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hartmut geerken | john tchicai | famoudou don moye | cassava balls

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Geerken / Tchicai / Moye

Cassava Balls
Golden Years of New Jazz / GY4

Hartmut Geerken / piano, percussion, little instruments etc., John Tchicai / reeds, percussion, Famoudou Don Moye / percussion

This is one of the four debut releases of Leo’s new offshoot, “Golden Years of New Jazz”, a somewhat ironically-titled label whose intention is to remind us that free jazz has been around for a rather long time, that it’s a well-established genre with famous figures, classic recordings and, yes, “golden years”.

John Tchicai certainly is one of free music’s heroes, even if history seems destined to consign him to the B-list. He doesn’t deserve it; as adherents will already know, his sour, iron tenor sound with its deceptively simple melodic shapes is one of free music’s enduring pleasures. Here, there’s no question that he’s on top form, but what this group play is quite unlike much of what he was doing in the 1980s.

This is a live document of an Athens appearence by this trio shortly after they had toured Africa, on 5 May 1985. Superficially, they do energy music; screaming, pedal-to-metal stuff which sounds extraordinarily loud at any volume. The opening track, “Patriotic Poem Number One Forty Years After”, is a “composition” by Geerken whose score is roughly as follows: “Everybody dashes to his instrument on stage as fast as he possibly can and starts to play as loud and fast as possible, as much as possible and as quickly as possible without a second’s delay” (his words, not mine).

The outcome is an ugly mess, marred especially by Geerken’s can’t-play-will-play approach to the poor piano, which he seems to be simply flailing at with all of his limbs at once. Don’t let it put you off, though, because what happens after they turn the heat down is surprisingly good.

The straight free jazz pieces — including Parker’s “Mohawk” and Ayler’s “Mothers — account for the majority of this disc, and Tchicai handles them masterfully, with that quick-fire capacity to surprise which he usually deploys in more reserved settings. His tone is almost rubbery, so far from Lester Young they could be playing different instruments, but there’s a singing quality to much of the playing here which distances Tchicai from the screamers whom he has so victoriously outlived.

Geerken is a wild card. He’s a noise-maker of the sort one sees a lot these days, but didn’t see that much of fifteen years ago; a guy with a table full of odds and sods who “plays” by making weird noises at appropriate (or inappropriate) moments. Those expecting a traditional free jazz session will be irritated by his ridiculous piano playing, or the charity-shop electronic sounds and farting noises which rudely punctuate some furious playing by Tchicai and Moye.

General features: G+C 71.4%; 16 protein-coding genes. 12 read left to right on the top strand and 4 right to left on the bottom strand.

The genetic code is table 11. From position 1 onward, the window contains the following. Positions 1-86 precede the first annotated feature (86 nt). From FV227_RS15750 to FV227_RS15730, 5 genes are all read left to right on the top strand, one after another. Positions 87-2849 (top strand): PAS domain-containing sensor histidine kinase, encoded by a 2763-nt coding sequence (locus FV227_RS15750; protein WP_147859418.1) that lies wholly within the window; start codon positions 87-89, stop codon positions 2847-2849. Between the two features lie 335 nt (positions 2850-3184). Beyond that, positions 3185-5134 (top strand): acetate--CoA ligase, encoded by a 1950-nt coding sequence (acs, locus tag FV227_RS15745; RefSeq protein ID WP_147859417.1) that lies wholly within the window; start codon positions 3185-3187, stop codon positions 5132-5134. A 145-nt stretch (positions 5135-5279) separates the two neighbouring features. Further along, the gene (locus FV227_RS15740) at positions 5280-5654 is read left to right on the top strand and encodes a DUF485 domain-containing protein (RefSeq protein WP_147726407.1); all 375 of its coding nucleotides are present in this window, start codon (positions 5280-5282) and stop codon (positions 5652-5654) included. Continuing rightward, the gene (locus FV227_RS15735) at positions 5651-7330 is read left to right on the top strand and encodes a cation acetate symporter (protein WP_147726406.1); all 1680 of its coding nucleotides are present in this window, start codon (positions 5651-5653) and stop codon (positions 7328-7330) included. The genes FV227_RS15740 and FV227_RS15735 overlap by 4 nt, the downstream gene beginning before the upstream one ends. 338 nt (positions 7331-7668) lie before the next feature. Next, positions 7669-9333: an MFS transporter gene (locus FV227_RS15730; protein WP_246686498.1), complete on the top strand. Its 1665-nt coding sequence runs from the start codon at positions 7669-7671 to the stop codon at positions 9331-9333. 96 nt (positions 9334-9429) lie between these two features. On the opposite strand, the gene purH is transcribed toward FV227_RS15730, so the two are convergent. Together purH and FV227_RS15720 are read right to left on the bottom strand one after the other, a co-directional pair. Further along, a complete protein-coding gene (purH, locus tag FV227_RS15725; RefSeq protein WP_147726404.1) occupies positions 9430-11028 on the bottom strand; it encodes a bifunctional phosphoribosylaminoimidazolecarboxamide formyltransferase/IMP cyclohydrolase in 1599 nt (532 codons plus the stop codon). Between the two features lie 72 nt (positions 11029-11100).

Yes, it takes a while to get used to Geerken, but if you open up your ears he can be enlightening, very musical and very funny, sometimes all at the same time. He certainly makes this an eccentric and very peculiar record, and his solo spot, making heavy use of short wave radios, is hardly what you expect from an energy music trio with Tchicai and Moye. But it does work, strangely enough. “Cassava Snake One Pot” is really quite funny, especially heard in conjunction with the anecdote (I won’t spoil it for you), but it’s not all jokes with Geerken. His use of rattles and shakers recalls the work of Pharaoh Sanders at the same time as his more avant garde techniques look forward to musicians like Adam Bohman, who make sounds with objects and dare to call it music.

This isn’t for everyone, and some Tchicai/Moye fans are going to get a shock, but that’s no bad thing. As the title of the label points out, this stuff has been around a long time, and there are mouldy figges in free jazz just as there are in bebop or swing. If this rattles a few cages, it’s probably because it refers at the same time to the New Thing and what were, in 1985 at least, some new things. Other points of interest include covers of Parker’s “Mohawk” and Ayler’s “Mothers” (previously unissued, and interesting if not essential) and, allegedly, “the longest solo by Famoudou on record”, a wild free exploration. Initially off-putting, this disk is nevertheless recommended to those willing to give it a chance, who will find a great deal to enjoy in this rather unique session. Richard Cochrane